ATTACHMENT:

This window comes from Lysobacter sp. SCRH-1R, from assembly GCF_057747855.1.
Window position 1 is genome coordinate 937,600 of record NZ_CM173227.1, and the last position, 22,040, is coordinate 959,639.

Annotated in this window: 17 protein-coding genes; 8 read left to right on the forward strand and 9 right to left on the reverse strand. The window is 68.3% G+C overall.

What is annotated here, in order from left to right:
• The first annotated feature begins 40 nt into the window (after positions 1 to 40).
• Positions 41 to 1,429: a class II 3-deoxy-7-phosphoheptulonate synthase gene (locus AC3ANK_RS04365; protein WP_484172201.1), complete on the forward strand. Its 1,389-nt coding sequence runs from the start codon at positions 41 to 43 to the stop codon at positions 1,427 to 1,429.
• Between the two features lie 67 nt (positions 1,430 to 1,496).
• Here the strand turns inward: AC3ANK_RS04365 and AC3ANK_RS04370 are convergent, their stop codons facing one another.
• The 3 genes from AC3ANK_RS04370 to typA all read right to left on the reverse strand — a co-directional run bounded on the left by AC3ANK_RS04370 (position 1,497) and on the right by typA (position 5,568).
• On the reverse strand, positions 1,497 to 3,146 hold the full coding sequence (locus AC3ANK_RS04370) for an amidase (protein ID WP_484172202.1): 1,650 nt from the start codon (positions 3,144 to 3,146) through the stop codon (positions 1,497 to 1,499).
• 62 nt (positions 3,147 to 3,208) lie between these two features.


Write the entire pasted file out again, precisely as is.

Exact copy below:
This window comes from Lysobacter sp. SCRH-1R, from assembly GCF_057747855.1.
Window position 1 is genome coordinate 937,600 of record NZ_CM173227.1, and the last position, 22,040, is coordinate 959,639.

Annotated in this window: 17 protein-coding genes; 8 read left to right on the forward strand and 9 right to left on the reverse strand. The window is 68.3% G+C overall.

What is annotated here, in order from left to right:
• The first annotated feature begins 40 nt into the window (after positions 1 to 40).
• Positions 41 to 1,429: a class II 3-deoxy-7-phosphoheptulonate synthase gene (locus AC3ANK_RS04365; protein WP_484172201.1), complete on the forward strand. Its 1,389-nt coding sequence runs from the start codon at positions 41 to 43 to the stop codon at positions 1,427 to 1,429.
• Between the two features lie 67 nt (positions 1,430 to 1,496).
• Here the strand turns inward: AC3ANK_RS04365 and AC3ANK_RS04370 are convergent, their stop codons facing one another.
• The 3 genes from AC3ANK_RS04370 to typA all read right to left on the reverse strand — a co-directional run bounded on the left by AC3ANK_RS04370 (position 1,497) and on the right by typA (position 5,568).
• On the reverse strand, positions 1,497 to 3,146 hold the full coding sequence (locus AC3ANK_RS04370) for an amidase (protein ID WP_484172202.1): 1,650 nt from the start codon (positions 3,144 to 3,146) through the stop codon (positions 1,497 to 1,499).
• 62 nt (positions 3,147 to 3,208) lie between these two features.